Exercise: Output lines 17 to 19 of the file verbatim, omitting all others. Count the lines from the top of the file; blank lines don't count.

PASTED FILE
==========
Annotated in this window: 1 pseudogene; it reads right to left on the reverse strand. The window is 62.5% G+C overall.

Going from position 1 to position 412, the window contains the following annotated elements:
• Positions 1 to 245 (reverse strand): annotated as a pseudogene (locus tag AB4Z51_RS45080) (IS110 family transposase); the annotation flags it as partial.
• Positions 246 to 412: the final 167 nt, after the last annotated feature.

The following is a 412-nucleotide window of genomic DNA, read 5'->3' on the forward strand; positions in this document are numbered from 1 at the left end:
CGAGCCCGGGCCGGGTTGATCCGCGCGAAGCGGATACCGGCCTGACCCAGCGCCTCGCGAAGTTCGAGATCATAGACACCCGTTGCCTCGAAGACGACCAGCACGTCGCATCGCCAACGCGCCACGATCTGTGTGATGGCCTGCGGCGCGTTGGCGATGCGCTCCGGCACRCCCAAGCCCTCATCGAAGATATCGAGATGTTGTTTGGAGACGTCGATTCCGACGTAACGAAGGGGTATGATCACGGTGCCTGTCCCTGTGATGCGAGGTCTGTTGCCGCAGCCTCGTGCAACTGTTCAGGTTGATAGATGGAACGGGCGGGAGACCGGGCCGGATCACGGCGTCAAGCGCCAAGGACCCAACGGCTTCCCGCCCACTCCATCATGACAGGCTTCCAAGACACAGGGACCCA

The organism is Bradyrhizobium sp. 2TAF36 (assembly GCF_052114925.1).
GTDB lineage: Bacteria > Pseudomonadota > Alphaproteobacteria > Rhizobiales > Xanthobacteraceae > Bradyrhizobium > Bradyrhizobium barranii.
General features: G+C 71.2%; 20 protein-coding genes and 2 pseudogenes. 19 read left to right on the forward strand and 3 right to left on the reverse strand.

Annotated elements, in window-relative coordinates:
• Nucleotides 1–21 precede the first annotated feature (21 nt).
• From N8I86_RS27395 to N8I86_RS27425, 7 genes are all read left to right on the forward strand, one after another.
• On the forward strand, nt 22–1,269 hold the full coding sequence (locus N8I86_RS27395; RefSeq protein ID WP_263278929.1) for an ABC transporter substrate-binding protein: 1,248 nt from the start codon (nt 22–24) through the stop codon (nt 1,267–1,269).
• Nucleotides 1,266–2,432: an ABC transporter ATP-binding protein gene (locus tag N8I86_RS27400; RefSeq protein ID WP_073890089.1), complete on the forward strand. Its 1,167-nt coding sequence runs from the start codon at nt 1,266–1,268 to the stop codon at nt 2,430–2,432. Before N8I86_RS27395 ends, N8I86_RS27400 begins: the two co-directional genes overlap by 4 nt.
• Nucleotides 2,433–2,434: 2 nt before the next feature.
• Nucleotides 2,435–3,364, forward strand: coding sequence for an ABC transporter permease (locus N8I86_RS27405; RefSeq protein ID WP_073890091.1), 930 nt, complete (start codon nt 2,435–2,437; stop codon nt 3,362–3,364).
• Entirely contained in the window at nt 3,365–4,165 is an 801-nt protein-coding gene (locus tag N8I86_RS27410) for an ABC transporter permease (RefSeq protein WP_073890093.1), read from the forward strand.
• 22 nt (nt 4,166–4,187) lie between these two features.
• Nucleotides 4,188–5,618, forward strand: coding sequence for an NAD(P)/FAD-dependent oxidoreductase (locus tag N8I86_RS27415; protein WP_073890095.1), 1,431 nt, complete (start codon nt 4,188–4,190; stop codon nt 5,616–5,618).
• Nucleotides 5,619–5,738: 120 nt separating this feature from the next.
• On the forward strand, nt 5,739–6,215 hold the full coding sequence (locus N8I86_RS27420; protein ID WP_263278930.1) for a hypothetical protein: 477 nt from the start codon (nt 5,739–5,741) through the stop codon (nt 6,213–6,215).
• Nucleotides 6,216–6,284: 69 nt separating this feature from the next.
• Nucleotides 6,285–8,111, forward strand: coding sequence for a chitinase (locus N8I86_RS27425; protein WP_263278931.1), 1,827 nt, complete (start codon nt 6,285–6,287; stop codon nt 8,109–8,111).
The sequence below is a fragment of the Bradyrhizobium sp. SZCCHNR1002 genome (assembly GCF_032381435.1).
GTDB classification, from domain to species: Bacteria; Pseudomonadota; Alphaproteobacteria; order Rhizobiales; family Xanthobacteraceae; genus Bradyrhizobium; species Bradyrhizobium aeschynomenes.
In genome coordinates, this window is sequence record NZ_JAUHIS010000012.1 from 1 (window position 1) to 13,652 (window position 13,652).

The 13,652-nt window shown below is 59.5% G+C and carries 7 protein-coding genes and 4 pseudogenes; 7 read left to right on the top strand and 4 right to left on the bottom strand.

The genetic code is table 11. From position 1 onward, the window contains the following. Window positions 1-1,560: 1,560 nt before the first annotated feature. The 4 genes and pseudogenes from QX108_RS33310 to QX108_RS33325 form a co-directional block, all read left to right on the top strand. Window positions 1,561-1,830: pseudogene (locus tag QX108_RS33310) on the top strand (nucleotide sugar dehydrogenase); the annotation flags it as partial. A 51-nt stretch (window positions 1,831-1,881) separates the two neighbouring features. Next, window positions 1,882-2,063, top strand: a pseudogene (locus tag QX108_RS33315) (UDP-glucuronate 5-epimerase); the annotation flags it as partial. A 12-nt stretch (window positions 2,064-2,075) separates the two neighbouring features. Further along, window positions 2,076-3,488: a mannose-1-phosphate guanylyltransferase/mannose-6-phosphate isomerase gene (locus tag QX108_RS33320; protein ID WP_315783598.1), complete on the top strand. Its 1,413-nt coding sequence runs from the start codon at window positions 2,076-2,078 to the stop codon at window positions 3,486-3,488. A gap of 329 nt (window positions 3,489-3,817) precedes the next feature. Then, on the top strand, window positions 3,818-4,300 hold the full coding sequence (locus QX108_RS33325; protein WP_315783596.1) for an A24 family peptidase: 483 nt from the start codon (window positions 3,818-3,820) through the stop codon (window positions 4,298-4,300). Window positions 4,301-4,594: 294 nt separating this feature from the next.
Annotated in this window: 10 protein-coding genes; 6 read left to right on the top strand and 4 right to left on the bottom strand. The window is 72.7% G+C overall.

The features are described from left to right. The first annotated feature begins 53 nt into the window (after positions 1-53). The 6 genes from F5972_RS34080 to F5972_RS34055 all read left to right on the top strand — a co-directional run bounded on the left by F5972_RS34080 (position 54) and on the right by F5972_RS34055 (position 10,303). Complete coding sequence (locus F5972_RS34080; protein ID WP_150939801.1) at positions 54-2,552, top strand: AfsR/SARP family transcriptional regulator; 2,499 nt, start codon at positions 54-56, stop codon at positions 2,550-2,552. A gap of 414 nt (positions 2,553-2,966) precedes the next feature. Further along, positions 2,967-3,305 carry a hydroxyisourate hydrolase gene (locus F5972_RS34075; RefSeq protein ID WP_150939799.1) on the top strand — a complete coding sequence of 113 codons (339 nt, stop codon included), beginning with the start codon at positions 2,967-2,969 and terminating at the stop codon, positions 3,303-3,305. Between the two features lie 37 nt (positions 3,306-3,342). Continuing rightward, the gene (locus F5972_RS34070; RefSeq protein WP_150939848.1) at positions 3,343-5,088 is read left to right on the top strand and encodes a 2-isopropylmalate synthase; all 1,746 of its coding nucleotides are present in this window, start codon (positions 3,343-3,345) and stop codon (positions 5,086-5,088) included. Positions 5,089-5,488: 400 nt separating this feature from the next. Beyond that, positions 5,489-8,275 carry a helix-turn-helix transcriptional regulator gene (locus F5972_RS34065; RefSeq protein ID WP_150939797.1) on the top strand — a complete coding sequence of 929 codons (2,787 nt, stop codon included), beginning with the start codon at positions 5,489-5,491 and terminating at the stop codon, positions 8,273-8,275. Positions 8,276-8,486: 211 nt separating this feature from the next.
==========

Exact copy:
• Entirely contained in the window at nt 3,365–4,165 is an 801-nt protein-coding gene (locus tag N8I86_RS27410) for an ABC transporter permease (RefSeq protein WP_073890093.1), read from the forward strand.
• 22 nt (nt 4,166–4,187) lie between these two features.
• Nucleotides 4,188–5,618, forward strand: coding sequence for an NAD(P)/FAD-dependent oxidoreductase (locus tag N8I86_RS27415; protein WP_073890095.1), 1,431 nt, complete (start codon nt 4,188–4,190; stop codon nt 5,616–5,618).